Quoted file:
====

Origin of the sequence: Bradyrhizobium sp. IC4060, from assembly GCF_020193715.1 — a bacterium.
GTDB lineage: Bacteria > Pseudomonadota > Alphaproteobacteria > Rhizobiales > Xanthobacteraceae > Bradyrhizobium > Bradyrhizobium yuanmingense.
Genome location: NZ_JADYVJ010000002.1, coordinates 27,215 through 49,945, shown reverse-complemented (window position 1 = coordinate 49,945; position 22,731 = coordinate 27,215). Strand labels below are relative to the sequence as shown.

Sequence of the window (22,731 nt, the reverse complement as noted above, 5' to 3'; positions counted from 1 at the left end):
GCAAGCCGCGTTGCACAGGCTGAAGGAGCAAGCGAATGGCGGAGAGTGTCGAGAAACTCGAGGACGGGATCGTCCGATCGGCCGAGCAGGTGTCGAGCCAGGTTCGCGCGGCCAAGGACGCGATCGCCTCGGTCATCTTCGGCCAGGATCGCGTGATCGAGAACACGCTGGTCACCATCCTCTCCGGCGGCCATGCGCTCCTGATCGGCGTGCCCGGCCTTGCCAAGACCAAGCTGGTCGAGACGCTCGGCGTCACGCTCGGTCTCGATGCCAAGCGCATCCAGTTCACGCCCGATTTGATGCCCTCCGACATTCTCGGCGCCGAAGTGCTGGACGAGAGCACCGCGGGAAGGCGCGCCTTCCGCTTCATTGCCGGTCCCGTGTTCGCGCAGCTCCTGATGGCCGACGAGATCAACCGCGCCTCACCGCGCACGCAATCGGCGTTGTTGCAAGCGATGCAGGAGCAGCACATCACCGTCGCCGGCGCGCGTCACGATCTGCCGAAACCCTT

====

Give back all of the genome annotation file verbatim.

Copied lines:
Origin of the sequence: Bradyrhizobium sp. IC4060, from assembly GCF_020193715.1 — a bacterium.
GTDB lineage: Bacteria > Pseudomonadota > Alphaproteobacteria > Rhizobiales > Xanthobacteraceae > Bradyrhizobium > Bradyrhizobium yuanmingense.
Genome location: NZ_JADYVJ010000002.1, coordinates 27,215 through 49,945, shown reverse-complemented (window position 1 = coordinate 49,945; position 22,731 = coordinate 27,215). Strand labels below are relative to the sequence as shown.

Sequence of the window (22,731 nt, the reverse complement as noted above, 5' to 3'; positions counted from 1 at the left end):
GCAAGCCGCGTTGCACAGGCTGAAGGAGCAAGCGAATGGCGGAGAGTGTCGAGAAACTCGAGGACGGGATCGTCCGATCGGCCGAGCAGGTGTCGAGCCAGGTTCGCGCGGCCAAGGACGCGATCGCCTCGGTCATCTTCGGCCAGGATCGCGTGATCGAGAACACGCTGGTCACCATCCTCTCCGGCGGCCATGCGCTCCTGATCGGCGTGCCCGGCCTTGCCAAGACCAAGCTGGTCGAGACGCTCGGCGTCACGCTCGGTCTCGATGCCAAGCGCATCCAGTTCACGCCCGATTTGATGCCCTCCGACATTCTCGGCGCCGAAGTGCTGGACGAGAGCACCGCGGGAAGGCGCGCCTTCCGCTTCATTGCCGGTCCCGTGTTCGCGCAGCTCCTGATGGCCGACGAGATCAACCGCGCCTCACCGCGCACGCAATCGGCGTTGTTGCAAGCGATGCAGGAGCAGCACATCACCGTCGCCGGCGCGCGTCACGATCTGCCGAAACCCTT